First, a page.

Wednesday, July 12, 2006

In Memory of Henry David Thoreau

Today is Wednesday, 12 July 2006.

Today is the 189th anniversary of the birth of Henry David Thoreau in 1817.

Thoreau is of course best-known for his intense interest in and concern for the environment.

Thoreau was also an opponent of the 1846-1848 imperialist war known in the USA/United States Empire/United and Subject States as “The Mexican War” and in Mexico as “La Guerra de Intervención Norteamericana” (“The War of North American Intervention”). The result was the theft of Texas, California, Nevada, Utah, and parts of Arizona, Colorado, New Mexico, and Wyoming.

This is also the day of the year when sunrise and sunset occur exactly along the east-west line of the street grid of Manhattan. I first discovered this for myself in a way Thoreau would have appreciated: devoting close attention to my environment.
During the time my family and I lived in New York City, in the ‘80s and ‘90s, one of the favorite spots of your author and his wife was The Café at Grand Central Terminal. It was located on the west balcony of the Main Concourse (the Vanderbilt Avenue side). (It has since been replaced by a Michael Jordan Steak House, the McDonald’s of steaks.)

Run by the owner of The River Café, it had a small rectangular bar and several dozen tables. Its menu was small but delicious. Above the cavernous Main Concourse, the ceiling is painted with a view of the night sky as it was several thousand years ago, complete with fanciful representations of the constellations.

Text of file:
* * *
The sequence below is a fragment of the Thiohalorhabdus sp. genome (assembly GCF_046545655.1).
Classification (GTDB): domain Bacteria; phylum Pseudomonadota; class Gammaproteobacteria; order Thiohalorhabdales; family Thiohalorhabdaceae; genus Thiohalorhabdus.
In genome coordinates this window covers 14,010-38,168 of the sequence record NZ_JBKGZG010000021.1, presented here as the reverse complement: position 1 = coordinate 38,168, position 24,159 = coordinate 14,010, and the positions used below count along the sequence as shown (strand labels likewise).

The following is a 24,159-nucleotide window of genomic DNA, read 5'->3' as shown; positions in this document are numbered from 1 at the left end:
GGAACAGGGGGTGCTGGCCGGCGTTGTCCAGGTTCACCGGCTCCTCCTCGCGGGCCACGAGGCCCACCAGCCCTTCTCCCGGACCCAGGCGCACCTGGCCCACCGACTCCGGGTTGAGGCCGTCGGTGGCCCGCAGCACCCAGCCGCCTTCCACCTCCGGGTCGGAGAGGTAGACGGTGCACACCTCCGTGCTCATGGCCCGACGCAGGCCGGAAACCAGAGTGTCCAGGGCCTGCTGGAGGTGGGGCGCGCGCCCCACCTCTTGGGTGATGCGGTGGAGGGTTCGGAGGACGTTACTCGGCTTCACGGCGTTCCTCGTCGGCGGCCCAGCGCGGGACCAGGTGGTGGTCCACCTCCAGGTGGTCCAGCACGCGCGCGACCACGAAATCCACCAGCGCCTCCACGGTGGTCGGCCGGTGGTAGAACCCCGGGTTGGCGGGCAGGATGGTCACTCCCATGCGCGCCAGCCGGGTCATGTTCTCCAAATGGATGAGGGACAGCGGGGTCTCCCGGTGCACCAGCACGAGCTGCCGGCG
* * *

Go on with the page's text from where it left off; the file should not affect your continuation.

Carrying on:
The first summer we started going there, I noticed that the sunlight streaming through the two-story windows on the west side nearly lined up with the identical windows on the east side, and that, day by day, the coincidence became closer. Finally, on 12 July, the sunlight from the west windows streamed across the Concourse and exited the building precisely through the east windows, not a drop touching the wall surrounding the windows.

As you, dear readers, might expect, I cannot mark this day without noting the difference between Henry David Thoreau and George Warlord Bush, Dick Warlord Cheney, etc. in their respective values regarding the environment and imperialist conquest.

I think that we should be men first, and subjects afterward. It is not desirable to cultivate a respect for the law, so much as for the right.” [Civil Disobedience]

How does it become a man to behave toward this American government today? I answer that he cannot without disgrace be associated with it.” [Ibid.]

Rather than love, than money, than fame, give me truth.” [Walden, Conclusions]


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